I have a shp file in Arcmap 10 that has ~16600 polygons. Some overlap. I want any polygons that are overlapping to be dissolved into single polygons. I want non-overlapping polygons to remain the same. When I use Dissolve as suggested here How to dissolve overlapping polygons? I get about 93000 polygons. Why is it touching my non-overlapping polygons? Only thing I can guess is that it's something to do with polygons that were multipart polygons to begin with and now I've unchecked "create multipart polygons." If that's it, how can I work around that? If not, what gives?

  • 2
    Would it be possible to include pictures of some polygons that are not being processed in the way you desire, please? Not 10,000s of polygons - just 2-3 of your simplest ones - or some mocked up circles/squares. I suspect preparing such examples may lead you to answer your own question.
    – PolyGeo
    Commented Dec 13, 2014 at 20:49
  • Thanks. The issue is the creation of many single features polygons from the many original multipart polygons that never had any overlap. Not sure how to add an image from my hdd, but not sure it would help to see dissolved and non-dissolved polygons. Is there are way to tell arcmap not to separate the multipart polygons that are not being dissolved? Commented Dec 13, 2014 at 22:40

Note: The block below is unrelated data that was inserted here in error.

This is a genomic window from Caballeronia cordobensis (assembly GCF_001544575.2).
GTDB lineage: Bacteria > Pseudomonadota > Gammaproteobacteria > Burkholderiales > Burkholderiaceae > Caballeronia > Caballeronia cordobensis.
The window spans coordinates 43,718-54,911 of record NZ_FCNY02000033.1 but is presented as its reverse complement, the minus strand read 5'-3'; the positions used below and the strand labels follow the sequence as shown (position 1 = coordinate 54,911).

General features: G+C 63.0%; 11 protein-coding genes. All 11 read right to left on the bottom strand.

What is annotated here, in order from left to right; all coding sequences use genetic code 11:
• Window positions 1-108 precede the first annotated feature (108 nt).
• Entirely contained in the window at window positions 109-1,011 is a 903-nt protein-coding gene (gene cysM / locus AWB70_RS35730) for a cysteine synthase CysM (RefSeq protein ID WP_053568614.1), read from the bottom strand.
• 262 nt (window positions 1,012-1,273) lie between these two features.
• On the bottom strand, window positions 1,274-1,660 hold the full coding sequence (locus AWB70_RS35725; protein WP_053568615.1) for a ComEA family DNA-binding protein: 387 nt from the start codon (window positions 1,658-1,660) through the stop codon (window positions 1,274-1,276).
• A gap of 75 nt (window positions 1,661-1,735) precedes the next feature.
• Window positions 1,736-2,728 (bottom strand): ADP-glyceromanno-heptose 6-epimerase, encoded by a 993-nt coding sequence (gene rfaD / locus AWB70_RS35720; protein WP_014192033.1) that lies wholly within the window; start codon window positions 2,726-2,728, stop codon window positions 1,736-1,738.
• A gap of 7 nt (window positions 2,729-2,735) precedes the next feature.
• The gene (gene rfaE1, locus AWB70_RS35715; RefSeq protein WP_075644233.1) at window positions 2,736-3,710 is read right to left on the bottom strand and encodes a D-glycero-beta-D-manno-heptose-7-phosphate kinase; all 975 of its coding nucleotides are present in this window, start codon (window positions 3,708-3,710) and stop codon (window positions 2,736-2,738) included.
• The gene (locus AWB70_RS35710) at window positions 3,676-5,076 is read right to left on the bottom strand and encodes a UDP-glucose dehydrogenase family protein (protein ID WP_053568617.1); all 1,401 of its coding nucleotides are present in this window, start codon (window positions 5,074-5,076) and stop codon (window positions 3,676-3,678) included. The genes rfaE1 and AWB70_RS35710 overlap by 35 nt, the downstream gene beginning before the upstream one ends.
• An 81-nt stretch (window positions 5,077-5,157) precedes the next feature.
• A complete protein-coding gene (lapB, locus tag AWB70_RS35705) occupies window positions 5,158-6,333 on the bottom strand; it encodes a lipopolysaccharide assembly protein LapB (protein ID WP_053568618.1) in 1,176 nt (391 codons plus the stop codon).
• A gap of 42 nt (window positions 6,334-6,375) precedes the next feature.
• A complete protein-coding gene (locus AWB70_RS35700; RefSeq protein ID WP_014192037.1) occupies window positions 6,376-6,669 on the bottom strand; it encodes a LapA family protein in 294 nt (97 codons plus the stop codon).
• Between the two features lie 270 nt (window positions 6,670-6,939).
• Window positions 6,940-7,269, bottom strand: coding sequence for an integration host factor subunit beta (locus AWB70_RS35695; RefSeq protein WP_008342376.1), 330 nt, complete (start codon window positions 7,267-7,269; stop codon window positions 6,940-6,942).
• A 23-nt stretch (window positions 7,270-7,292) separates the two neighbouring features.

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    Images are added using the image icon in the editor (rightmost box in the second icon group from the left). Have you tried checking "Create multipart polygons"? You can't have it both ways, since splitting multiparts is the first step when that checkbox is deselected.
    – Vince
    Commented Dec 13, 2014 at 22:58
  • Could you please edit your question to describe what, if any, attributes your polygons might have and whether they need to be preserved or updated? Various answers given might affect them in different ways. I think everyone has a part of the answer but it's not been put together yet. Poly count increases because your multiparts are split when you don't allow multiparts with Dissolve (Vince). A solution is to run dissolve on only overlapping parts, but some increase is possible if part of multiparts are overlapped (answers). Not clear on what you need, but Merge may also work.
    – Chris W
    Commented Dec 14, 2014 at 18:17

3 Answers 3


If you mean to keep the attributes meaningful, it makes no sense to dissolve the overlapping polygons if you care about those attributes. Since it appears that dissolve has already occurred, then if your problem is sliver polygons, you should perform an Intersect on the one feature class and then select every polygon in the original that overlaps a small negative buffer on the Intersected features followed by use of the Integrate tool on the original (make a backup first).

If the overlap is more than slivers, show us a picture of these overlaps and explain what attributes you want over those you don't. On the other hand, if you were willing to sacrifice all attributes as suggested in the post you were following, who cares if it is one huge multi-part polygon in the end. All parts of the shape mean the same thing as any other part once you sacrifice the attributes.

If on the other hand you in reality want some attributes to dominate over others, that is a different story, and you then should not let touching polygons that don't overlap be combined in a Dissolve if they have distinct attributes (which the original method you were following would destroy).